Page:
“In order to present a picture to staff onshore about what is happening aboard vessels, we need to have high engagement from the seafarers themselves and we have consistently seen over 90% engagement rates,” said Kozomara. “Seafarers want to be heard and want to give feedback and tell people what they’re experiencing.”

Not all companies will listen but companies such as Shell will act on the feedback.

“Shell has been particularly good at this, using internal communication to highlight issues that might come up across vessels and highlight all they’ve dealt with to make sure seafarers know feedback is appreciated and acted upon.”

 

Digital mental health support is a great tool but needs to be integrated with real life help

According to Mental Health Support Solutions CEO Christian Ayerst, technology becomes an asset when ensuring seafarers’ mental health support because it makes it easier to connect people in need with those who can provide it.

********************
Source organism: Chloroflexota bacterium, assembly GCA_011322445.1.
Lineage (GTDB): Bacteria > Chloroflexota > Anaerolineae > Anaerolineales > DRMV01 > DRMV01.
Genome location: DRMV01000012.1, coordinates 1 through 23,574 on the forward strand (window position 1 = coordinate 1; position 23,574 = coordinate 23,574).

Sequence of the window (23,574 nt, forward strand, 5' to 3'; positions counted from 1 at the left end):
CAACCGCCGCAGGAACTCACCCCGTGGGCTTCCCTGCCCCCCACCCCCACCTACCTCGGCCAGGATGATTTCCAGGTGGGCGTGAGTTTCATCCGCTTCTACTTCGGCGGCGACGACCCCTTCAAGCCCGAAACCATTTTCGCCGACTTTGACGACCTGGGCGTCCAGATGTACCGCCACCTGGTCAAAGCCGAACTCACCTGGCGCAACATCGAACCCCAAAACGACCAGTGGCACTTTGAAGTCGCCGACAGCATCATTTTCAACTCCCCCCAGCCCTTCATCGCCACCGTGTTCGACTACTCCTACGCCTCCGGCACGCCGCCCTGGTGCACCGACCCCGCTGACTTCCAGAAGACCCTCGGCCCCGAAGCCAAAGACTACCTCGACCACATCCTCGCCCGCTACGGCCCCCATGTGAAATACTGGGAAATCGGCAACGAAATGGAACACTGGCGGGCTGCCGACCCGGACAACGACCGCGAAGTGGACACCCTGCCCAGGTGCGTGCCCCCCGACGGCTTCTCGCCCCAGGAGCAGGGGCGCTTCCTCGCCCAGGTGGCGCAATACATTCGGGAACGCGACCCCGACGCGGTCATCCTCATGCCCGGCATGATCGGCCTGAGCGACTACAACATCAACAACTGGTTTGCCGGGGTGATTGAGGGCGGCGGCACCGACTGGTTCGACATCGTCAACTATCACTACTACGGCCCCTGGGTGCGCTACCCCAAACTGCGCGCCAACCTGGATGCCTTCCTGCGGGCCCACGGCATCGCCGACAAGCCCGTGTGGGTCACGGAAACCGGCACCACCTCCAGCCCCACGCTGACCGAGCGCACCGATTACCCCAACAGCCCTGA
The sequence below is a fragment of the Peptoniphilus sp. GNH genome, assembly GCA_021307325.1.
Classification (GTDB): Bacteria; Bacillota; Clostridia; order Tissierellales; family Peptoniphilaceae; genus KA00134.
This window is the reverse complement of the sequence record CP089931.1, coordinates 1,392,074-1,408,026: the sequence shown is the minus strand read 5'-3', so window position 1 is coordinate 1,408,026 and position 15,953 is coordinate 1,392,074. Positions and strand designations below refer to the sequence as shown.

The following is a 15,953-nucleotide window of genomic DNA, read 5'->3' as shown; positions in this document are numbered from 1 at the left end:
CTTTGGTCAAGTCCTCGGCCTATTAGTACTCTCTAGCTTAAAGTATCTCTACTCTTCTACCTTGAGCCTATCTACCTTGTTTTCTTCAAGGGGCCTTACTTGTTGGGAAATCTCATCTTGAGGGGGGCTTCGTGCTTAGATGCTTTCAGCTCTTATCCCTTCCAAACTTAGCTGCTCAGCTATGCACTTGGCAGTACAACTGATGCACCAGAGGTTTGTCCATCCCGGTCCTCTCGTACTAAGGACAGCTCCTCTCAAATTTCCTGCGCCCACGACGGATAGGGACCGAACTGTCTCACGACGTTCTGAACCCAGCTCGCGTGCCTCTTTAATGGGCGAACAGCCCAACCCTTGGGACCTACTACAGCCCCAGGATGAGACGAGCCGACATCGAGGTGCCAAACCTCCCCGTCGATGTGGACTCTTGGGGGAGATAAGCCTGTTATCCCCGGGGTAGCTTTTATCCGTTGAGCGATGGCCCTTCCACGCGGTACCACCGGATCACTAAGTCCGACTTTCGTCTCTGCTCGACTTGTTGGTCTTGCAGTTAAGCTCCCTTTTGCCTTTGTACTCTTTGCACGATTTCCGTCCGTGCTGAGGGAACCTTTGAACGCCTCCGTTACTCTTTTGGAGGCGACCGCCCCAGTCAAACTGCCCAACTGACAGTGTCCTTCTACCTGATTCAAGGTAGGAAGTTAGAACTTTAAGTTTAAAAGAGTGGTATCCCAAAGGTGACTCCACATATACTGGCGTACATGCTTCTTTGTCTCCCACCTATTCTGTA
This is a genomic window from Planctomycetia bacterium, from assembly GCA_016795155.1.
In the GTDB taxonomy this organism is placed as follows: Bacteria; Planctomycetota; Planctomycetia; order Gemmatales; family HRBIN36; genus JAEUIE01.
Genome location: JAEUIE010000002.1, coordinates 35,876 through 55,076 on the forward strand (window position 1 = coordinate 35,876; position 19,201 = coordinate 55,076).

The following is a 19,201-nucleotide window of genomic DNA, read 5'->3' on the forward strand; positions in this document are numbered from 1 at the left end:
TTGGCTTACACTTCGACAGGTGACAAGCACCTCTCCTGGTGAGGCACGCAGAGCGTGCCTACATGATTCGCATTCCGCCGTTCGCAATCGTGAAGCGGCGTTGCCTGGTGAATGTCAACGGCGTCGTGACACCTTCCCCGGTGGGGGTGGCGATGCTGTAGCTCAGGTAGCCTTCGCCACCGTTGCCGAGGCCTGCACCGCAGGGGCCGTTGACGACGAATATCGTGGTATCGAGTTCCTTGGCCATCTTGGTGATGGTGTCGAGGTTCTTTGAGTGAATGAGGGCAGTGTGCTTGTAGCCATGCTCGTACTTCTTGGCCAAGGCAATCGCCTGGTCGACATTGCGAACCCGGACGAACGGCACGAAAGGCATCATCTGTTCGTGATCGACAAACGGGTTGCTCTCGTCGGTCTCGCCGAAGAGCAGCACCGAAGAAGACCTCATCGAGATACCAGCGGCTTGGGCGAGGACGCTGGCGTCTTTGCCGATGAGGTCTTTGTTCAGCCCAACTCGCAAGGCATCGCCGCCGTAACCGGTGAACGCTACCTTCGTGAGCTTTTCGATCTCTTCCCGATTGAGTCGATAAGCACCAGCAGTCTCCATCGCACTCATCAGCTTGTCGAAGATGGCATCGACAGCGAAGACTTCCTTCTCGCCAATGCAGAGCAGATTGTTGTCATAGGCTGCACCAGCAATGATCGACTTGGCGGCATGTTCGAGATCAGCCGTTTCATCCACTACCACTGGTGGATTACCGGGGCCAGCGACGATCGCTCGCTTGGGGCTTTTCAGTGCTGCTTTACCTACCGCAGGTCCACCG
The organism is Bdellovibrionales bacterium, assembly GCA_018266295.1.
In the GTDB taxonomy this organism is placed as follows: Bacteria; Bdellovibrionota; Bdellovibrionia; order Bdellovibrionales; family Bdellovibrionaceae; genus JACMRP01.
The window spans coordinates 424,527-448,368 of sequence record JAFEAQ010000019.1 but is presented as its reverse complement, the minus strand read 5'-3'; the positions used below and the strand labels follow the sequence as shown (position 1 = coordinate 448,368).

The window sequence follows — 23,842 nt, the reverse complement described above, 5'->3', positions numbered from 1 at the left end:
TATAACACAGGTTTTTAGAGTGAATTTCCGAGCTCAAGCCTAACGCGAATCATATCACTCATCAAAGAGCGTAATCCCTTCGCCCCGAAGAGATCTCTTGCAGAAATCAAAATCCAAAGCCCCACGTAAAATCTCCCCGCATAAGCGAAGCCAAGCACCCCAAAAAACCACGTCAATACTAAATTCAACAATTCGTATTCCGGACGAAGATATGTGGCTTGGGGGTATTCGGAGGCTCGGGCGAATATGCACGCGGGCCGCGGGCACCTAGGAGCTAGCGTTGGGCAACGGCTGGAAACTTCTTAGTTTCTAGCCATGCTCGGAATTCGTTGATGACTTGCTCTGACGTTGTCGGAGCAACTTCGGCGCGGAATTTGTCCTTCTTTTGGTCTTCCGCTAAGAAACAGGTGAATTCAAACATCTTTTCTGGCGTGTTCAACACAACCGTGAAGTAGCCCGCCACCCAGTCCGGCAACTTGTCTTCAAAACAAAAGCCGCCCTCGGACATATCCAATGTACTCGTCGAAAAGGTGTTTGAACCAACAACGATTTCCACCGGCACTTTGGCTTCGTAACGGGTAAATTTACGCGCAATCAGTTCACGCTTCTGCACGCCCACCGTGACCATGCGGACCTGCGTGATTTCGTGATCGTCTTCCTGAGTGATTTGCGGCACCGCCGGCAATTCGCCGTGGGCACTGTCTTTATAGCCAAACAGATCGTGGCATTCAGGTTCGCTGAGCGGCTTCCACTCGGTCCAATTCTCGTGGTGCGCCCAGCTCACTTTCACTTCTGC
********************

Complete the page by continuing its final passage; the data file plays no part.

“The panel talked about the importance of giving people the education they need to look after not just themselves but also others and that’s something we’re doing a lot because there is an increasing need for it,” added Ayerst.

Technology is great, explained the CEO, but it needs to be used with caution because it can bring downsides such as isolation and inability to interact. “If done properly is a positive thing but it can never replace analogue support,” continued Ayerst.

In addition to not being an adequate substitute of face-to-face help, excessive digitalisation can also be dangerous for seafarers. Mission of Seafarers senior chaplain Andrew Wright highlighted how having 24/7 internet access can bring detrimental feelings of powerlessness.

“Digitalisation brings with it its own problems, which are that if you’re hearing bad news from home that can be a very hard thing to cope with when you’re at sea,” he said. “When you’re feeling powerless, how do you deal with it?

“There are lot of problems that come with digital as well and I think there needs to be training and support around those areas.”